iPhone vs. Original Mac: a Teardown Showdown
No two Apple products share a closer parallel history than the original iPhone and the original Macintosh computer. Each device was revolutionary for its time. The Macintosh, later known as the Macintosh 128K, was the first mainstream computer to include a graphical user interface similar to the ones we use today. The original Mac OS used movable application windows and included functions such as drag and drop. The 128K also popularized the use of a mouse and was notable for its compact dimensions. The iPhone was the first minicomputer to masquerade as a cellular telephone. It also had an intuitive, exclusively touch-based interface with limited physical buttons and no stylus--a common device for touch-based phones prior to the iPhone.
Both products were also guided by principles of easy-to-use software and cool design aesthetics, and by a willingness to sacrifice functionality (such as multitasking) to boost overall performance.
So how does Apple's original landmark product, the Mac, compare to the current version of the iPhone? Let's take a look.
A4 vs. Motorola 68000
At the heart of both the iPhone and the Macintosh are two revolutionary processors. The "insanely great" 128K housed the 8MHz Motorola 68000, considered a fast chip for its time because it could handle 16MB of memory at once. The Motorola 68000 went on to power many other Apple computers including the Macintosh 512K, the Macintosh Plus, and the Macintosh SE.
Today, Apple sees its mobile future in the company-designed 1GHz A4 system-on-a-chip (SoC) first introduced with the iPad. The A4 combines into one chip a low-powered central processing unit and a graphics processing unit that can render 720p video. Previously, both the CPU and the GPU were separate hardware pieces.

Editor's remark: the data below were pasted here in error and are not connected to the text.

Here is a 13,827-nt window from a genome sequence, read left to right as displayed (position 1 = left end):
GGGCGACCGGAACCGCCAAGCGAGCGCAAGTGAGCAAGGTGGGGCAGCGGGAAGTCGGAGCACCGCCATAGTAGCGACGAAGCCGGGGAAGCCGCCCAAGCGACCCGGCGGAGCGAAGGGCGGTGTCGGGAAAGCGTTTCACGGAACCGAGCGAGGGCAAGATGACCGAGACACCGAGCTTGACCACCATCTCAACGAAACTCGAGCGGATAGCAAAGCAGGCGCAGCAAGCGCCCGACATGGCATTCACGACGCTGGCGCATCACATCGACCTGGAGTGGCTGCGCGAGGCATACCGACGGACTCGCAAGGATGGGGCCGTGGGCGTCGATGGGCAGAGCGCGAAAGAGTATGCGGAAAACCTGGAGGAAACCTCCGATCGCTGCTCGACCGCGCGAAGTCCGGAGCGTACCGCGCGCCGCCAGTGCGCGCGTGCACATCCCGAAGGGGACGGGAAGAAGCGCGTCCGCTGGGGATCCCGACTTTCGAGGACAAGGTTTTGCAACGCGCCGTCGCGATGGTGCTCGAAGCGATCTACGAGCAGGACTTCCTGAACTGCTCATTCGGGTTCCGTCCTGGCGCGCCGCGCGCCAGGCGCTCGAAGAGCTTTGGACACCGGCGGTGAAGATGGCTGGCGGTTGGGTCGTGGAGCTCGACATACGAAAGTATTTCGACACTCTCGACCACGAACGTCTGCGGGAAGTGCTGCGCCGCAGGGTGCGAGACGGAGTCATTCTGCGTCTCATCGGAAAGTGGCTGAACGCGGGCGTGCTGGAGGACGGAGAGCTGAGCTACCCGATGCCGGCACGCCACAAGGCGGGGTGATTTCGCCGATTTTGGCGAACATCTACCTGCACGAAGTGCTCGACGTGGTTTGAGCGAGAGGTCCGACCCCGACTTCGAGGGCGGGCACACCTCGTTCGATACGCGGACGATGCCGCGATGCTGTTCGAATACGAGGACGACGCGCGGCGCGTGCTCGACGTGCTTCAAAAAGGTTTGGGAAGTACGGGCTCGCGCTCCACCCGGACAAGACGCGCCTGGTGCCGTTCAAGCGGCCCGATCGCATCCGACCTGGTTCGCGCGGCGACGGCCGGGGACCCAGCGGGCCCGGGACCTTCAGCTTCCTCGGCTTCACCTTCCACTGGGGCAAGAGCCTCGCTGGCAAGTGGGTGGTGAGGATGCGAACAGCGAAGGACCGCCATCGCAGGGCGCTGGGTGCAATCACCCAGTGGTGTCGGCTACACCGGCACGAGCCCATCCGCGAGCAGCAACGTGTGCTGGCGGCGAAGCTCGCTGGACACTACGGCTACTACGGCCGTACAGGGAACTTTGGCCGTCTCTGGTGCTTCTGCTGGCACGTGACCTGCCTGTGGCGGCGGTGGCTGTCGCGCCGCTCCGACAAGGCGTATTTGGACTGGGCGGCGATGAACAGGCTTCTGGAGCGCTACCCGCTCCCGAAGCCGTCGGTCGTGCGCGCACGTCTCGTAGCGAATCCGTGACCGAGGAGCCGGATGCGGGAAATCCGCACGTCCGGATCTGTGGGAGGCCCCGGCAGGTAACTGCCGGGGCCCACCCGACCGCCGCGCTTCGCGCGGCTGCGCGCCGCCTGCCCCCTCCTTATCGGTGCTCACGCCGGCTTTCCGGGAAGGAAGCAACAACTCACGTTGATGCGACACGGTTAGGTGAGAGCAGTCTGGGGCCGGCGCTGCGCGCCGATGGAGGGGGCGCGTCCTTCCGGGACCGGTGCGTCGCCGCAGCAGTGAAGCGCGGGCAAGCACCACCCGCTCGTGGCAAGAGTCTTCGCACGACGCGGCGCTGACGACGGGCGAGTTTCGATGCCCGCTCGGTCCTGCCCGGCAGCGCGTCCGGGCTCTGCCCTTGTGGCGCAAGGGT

Photo credit: Motorola 68000 by Damian Ward
Logic Board Showdown
Zoom out from the processors and you can take a look at the logic board for each device. The iPhone 4's logic board houses 512MB of RAM and either 16GB or 32GB of Flash storage (depending on the model), as well as the iPhone 4's three-axis gyroscope and GPS chip, according to online DIY guide iFixit.
The 128K's much larger logic board contains just 128KB of RAM, 64KB of read-only memory (ROM), and no internal storage. The Macintosh logic board measures 8.75 inches by 8.75 inches, according to Herb Johnson, a New Jersey-based classic computer reseller. To put that size into perspective, you could fit about 7.37 iPhone 4 units onto the surface area of the Macintosh 128K logic board.
In lieu of a hard drive, the 128K relied on 3.5-inch floppy disks that had a maximum memory of 400KB. A single disk had enough space to house the operating system (216KB), one application (MacPaint occupies 68KB), and some user-generated files.
"The 128K Macintosh without a hard drive was really torturous to use," Vern Raburn, a former Microsoft executive, told PCWorld in an interview in 2004. "The good news was, at least the floppies were sturdy, because you put them in and out a lot."
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